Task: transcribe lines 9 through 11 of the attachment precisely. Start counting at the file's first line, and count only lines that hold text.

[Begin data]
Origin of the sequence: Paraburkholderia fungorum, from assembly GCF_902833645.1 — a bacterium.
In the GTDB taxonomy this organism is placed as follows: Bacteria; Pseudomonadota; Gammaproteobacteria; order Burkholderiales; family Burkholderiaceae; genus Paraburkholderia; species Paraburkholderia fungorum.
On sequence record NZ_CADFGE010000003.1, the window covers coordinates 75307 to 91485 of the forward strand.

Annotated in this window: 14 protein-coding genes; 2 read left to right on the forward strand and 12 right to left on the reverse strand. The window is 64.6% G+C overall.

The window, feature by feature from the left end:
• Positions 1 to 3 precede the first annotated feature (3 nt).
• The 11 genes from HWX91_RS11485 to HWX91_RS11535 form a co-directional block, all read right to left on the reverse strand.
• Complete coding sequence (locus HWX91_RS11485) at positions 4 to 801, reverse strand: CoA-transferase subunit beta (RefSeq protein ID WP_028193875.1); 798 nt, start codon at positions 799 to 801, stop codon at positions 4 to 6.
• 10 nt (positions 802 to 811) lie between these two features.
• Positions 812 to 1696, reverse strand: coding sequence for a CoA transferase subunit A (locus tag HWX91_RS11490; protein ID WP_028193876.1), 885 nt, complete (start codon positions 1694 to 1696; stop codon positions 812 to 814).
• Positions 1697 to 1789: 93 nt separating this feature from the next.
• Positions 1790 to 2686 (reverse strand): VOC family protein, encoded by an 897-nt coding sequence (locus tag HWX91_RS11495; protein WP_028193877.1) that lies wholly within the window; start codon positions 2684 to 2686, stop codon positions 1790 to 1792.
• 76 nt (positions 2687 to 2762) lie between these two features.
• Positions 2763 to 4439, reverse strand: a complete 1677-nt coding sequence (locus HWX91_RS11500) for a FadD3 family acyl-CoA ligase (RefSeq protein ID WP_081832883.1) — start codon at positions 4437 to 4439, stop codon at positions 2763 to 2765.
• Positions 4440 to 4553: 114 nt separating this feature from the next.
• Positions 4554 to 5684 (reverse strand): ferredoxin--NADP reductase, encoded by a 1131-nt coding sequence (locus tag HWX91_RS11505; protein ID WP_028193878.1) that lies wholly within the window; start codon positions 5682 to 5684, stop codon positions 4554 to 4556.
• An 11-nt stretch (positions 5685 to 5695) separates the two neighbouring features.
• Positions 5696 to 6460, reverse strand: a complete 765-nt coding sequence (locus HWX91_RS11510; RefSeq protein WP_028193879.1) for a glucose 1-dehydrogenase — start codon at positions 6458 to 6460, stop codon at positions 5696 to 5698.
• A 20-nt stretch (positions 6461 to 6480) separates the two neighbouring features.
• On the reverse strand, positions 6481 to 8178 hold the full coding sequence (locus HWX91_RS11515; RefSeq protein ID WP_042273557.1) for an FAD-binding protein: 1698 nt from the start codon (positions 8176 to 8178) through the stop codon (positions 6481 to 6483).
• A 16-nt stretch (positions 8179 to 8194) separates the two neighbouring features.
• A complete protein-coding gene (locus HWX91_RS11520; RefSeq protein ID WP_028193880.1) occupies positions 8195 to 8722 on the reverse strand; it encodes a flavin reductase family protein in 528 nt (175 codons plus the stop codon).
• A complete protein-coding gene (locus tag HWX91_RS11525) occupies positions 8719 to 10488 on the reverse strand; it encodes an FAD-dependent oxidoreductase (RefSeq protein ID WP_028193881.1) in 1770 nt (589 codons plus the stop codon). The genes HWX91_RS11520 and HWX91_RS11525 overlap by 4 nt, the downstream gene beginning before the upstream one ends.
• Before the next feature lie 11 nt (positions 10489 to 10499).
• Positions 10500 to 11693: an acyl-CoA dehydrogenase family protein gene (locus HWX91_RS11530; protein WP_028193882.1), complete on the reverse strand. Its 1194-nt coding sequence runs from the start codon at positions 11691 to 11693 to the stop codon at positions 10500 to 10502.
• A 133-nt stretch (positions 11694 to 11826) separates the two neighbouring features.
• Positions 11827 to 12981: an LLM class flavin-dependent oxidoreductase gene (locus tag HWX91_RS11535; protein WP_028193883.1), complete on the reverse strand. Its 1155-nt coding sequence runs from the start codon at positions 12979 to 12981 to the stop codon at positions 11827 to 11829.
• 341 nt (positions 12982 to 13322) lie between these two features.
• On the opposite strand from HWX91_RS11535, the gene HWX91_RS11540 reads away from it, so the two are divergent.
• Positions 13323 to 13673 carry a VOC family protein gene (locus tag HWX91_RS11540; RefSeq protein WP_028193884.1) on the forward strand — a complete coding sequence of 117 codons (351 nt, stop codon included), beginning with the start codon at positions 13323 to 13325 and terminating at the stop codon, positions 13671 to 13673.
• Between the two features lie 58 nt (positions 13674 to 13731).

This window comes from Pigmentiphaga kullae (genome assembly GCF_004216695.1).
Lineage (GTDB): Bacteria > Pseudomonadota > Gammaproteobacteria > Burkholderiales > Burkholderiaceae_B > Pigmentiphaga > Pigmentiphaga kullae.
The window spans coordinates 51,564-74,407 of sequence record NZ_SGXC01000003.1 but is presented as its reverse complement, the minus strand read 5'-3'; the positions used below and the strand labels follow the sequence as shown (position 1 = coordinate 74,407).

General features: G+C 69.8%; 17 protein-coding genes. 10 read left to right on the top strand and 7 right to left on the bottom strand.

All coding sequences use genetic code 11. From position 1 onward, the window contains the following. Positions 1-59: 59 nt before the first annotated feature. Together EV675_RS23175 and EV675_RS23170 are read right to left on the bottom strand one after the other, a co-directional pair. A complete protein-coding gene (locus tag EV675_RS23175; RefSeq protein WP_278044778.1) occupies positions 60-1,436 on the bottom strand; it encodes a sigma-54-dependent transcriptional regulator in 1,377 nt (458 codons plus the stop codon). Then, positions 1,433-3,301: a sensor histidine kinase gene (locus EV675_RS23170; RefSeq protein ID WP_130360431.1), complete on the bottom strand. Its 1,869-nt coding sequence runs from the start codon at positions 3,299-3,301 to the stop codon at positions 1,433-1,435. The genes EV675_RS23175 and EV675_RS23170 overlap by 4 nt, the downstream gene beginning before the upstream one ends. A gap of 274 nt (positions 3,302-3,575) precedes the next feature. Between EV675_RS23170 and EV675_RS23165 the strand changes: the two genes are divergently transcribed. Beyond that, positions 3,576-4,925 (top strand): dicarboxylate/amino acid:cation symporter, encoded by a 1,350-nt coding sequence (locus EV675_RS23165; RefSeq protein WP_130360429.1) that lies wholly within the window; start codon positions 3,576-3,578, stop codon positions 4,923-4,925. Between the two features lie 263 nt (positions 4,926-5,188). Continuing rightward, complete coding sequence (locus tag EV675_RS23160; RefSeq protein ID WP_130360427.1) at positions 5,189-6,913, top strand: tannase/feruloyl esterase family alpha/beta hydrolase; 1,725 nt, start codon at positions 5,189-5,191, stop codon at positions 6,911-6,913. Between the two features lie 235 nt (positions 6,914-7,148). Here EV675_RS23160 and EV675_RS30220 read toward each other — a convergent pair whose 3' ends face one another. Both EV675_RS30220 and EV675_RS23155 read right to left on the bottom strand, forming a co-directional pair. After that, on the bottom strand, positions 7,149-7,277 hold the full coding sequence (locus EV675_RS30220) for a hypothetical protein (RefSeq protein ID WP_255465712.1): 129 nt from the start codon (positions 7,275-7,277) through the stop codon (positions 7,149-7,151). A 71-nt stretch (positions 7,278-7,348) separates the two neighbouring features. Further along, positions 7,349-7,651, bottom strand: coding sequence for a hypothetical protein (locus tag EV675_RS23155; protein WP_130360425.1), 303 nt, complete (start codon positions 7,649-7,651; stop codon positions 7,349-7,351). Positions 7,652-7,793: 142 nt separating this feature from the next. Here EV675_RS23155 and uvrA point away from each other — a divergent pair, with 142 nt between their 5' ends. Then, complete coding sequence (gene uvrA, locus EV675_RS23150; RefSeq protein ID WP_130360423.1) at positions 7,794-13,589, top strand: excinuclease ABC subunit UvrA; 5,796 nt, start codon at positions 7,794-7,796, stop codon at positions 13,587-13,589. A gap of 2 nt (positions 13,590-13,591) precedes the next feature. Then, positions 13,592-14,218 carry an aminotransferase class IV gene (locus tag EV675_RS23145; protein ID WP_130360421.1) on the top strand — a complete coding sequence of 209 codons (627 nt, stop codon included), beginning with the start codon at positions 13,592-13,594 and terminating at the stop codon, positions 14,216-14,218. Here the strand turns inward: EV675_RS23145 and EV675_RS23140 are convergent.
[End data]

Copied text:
• 10 nt (positions 802 to 811) lie between these two features.
• Positions 812 to 1696, reverse strand: coding sequence for a CoA transferase subunit A (locus tag HWX91_RS11490; protein ID WP_028193876.1), 885 nt, complete (start codon positions 1694 to 1696; stop codon positions 812 to 814).
• Positions 1697 to 1789: 93 nt separating this feature from the next.